‘The Falcon and the D’oh Man’ opens the season with the results of the cliffhanger ending that asked fans to vote on whether Ned and Edna would end up together permanently, but is a mostly forgettable episode other than that.

‘At Long Last Leave’ brings The Simpsons to the remarkable achievement of a 500th episode, and the opening couch gag is a nostalgic treat. However, the rest of the episodes is all a bit of a rehash of themes explored just a couple of years ago in The Simpsons Movie (2007).

An increase in quality and memorable episodes from the last season, and while the show is still much more inconsistent that it once was, it still has some real highs.

Rating = 3.5/5

The Simpsons Season 22 (2010) – TV Review

‘MoneyBart’ is an entertaining episode that has a concept it sticks to but managed to root itself in the relationship between Lisa and Bart, and how this effects there dynamic.

‘The Ned-Liest Catch’ is an interesting season finale, focusing on the unusual couple of Ned and Edna, and the impact on each other and the rest of the town this relationship has.

Overall, it is quite a forgettable season, that despite having a few strong episodes gets mostly weighed down by being generic and never reaches the heights of laughter or emotion we are used to from this show.

Rating = 3/5

The Crown Season 4 (2020) – TV Review

The Crown (2016) tracks the lives of the royal family of England through the eyes of Queen Elizabeth II and every two seasons, changes to an entirely new cast to accurately represent the stage of the lives of its characters. After three critically acclaimed seasons, full of awards and praise, it would have been easy for a show to rest on its laurels. However, the general consensus was that season 3 had been the weakest so far, but the time period that was approaching for season 4 promised a seismic change, full of drama and intrigue, and that is what got.

The 1980s were an incredibly seismic time for Britain, and the entire world, with this having a direct impact on and occasionally being a result of, the Royal Family. There was the Falklands War, Thatcher’s dismantling of the working class and resulting mass unemployment, the wedding and resultant marriage of Charles and Diana, the Aids epidemic, the IRA attacks and much more, so Peter Morgan all of a sudden has a lot of ground to cover. Some of those topics he gives a lot less time to than others, but the way in which he weaves together the narrative is very impressive, and it is even more impressive that in many ways he uses the previous seasons of the show as an almost unofficial villain origin story for the Royal family, who now firmly take their place as a mob like organisation.

From a purely technical point of view, The Crown has always been the very pinnacle of Television ever since it launched, with remarkable production and costume designs to really make you feel the grand nature of the life the royal family lead. The cinematography is continuously impressive, with the image being the most crisp and high definition of any of TV right now, and in particular a scene this season with Charles and Elizabeth in the Palace, as fireworks explode outside, is visually stunning.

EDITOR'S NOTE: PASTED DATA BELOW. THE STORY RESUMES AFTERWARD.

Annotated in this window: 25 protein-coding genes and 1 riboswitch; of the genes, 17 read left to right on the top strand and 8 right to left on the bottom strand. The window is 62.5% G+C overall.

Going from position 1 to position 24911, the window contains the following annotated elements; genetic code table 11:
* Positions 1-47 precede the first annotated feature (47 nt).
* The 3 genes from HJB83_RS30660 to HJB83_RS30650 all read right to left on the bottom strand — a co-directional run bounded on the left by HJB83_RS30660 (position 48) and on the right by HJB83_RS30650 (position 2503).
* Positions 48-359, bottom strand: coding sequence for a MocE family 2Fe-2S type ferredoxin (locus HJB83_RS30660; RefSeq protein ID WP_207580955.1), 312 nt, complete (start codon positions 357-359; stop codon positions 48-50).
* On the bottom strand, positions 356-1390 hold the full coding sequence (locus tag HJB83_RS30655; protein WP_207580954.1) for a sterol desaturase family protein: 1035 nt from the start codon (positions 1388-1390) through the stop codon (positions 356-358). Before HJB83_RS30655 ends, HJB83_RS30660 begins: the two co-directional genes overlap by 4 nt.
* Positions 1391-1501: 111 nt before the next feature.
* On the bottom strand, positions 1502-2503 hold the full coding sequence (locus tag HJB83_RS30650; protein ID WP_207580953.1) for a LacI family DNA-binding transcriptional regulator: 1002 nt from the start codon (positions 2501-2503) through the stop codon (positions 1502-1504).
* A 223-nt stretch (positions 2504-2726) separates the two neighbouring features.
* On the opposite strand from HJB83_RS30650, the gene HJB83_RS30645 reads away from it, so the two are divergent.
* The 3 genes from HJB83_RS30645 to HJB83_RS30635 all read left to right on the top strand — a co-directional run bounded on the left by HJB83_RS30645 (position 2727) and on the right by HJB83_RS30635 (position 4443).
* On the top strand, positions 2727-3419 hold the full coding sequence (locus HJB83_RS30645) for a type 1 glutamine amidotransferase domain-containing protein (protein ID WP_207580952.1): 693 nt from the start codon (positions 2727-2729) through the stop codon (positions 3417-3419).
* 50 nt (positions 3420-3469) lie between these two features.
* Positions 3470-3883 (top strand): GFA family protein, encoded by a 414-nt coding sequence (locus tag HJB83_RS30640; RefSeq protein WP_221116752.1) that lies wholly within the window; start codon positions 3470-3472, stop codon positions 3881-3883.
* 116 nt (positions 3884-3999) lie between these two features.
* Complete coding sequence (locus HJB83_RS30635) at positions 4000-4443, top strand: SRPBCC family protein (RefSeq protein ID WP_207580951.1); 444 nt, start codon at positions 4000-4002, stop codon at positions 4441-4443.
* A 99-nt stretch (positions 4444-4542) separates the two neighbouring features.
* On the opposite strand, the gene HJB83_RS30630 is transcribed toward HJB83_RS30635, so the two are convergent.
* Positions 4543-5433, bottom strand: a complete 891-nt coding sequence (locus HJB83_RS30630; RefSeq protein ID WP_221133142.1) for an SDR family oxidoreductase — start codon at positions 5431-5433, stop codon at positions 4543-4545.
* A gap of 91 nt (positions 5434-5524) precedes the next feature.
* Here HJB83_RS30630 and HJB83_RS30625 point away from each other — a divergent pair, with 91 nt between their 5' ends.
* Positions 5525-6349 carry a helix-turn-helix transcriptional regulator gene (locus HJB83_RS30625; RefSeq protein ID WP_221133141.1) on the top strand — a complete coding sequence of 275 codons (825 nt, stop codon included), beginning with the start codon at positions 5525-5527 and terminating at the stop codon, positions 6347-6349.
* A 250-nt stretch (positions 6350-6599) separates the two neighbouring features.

The performances across the board are superb, with the entire ensemble really shining in their roles and providing just the support that the main cast needed, with the likes of Tobias Menzies, Helena Bonham Carter, and Emerald Fennell particularly standing out, and really stepping up when they had the time to shine. However, the show focuses very much of four perspectives and it is those four actors that really shine.

Gillian Anderson takes on the incredibly difficult role of milk snatching Prime Minister Margaret Thatcher, and as well as taking on a strong physical transformation, with both her posture and voice completely becoming Thatcher. Sometimes performances like this can stray too much into straight up imitation and not allow for a real performance, and I do feel at times this happens here with Anderson. However, when she is alone with Olivia Colman’s Elizabeth, she absolutely comes into her own and watching these two powerhouses go at each other is a joy to behold, and real won me around on this portrayal. There is a definite concern with Thatcher that she will be overly ‘humanised’ despite the pain she caused, but the show brilliantly starts like that and then quickly shows you her real side as her tenure continues.

Olivia Colman, one of the finest actors of her generation, is again superb in the central role of The Queen, and the best thing she does is embrace how hardened and cruel Elizabeth has become by this point of her reign. Claire Foy portrayed a character much more-full of heart and youthful ignorance, but Colman’s Elizabeth is far from that and even though she is given moments of vulnerability, a lot of her scenes act as almost the antagonist of the season, putting her role as Sovereign ahead of the happiness of her family and loved ones. Colman was completely perfect in this role.

Josh O’Connor, the talented young star of God’s Own Country (2017), returns again in the role of Prince Charles after spending season 3 as the emotional heart of the show and a very sympathetic figure. The same cannot be said here though, as he increasingly becomes self-centred and treats Diana with growing contempt, becoming an antagonistic figure, with O’Connor not afraid to lean into that. What he does brilliantly is he makes Charles into a fully rounded person, with his insecurities clear to see and his attempted cries for help continuously rejected by his parents, leaving him in a marriage he did not want, and a life he is unhappy leading. One of the finest young British actors working today.